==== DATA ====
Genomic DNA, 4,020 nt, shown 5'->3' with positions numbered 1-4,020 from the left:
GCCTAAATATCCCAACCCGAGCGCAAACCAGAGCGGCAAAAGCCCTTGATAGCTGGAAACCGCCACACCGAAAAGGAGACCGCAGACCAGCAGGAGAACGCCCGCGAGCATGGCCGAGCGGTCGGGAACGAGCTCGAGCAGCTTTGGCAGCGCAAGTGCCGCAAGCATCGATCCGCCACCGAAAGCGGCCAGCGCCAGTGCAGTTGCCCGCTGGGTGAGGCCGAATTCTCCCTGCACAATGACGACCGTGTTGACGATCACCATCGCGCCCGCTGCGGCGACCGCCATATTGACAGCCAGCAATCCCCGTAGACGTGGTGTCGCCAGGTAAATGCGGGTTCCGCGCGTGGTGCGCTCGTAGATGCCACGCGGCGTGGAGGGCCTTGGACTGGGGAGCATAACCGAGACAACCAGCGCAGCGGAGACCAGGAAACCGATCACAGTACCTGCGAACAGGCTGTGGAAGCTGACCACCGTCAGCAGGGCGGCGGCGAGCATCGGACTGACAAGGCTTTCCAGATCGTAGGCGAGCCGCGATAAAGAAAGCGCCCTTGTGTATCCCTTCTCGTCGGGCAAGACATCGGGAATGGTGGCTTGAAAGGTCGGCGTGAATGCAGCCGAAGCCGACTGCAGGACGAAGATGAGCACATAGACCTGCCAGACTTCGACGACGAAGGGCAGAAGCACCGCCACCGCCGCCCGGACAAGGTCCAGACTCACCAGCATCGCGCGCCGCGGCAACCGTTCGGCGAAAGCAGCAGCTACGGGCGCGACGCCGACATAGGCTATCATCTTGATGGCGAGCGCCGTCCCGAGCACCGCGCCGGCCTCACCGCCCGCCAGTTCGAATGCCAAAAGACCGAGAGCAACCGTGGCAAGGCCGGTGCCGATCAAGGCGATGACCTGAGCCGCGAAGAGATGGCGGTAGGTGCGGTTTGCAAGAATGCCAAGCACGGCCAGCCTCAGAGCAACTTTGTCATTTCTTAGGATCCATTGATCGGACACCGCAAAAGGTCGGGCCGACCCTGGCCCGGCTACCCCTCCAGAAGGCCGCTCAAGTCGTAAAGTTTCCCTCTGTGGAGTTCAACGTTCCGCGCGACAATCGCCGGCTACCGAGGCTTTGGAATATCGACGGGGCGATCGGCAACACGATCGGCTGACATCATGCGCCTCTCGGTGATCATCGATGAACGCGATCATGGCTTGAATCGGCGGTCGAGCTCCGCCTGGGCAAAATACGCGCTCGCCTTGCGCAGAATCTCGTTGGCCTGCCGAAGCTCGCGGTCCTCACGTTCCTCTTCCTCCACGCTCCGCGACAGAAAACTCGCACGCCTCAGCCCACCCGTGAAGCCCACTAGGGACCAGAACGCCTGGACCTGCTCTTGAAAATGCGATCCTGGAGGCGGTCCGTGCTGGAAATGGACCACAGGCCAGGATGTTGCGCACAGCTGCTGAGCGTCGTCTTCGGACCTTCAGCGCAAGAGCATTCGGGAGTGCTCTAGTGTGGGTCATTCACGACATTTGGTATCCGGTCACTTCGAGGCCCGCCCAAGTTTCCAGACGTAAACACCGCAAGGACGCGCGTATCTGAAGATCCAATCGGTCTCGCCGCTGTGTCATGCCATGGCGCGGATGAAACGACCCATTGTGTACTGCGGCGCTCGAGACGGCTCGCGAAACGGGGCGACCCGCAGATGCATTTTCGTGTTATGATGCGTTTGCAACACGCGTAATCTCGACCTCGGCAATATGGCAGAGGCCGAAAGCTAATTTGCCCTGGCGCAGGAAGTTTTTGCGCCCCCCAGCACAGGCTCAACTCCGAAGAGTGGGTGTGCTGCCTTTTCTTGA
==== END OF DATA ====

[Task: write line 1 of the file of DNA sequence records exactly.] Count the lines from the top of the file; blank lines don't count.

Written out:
Genomic DNA, 4,020 nt, shown 5'->3' with positions numbered 1-4,020 from the left: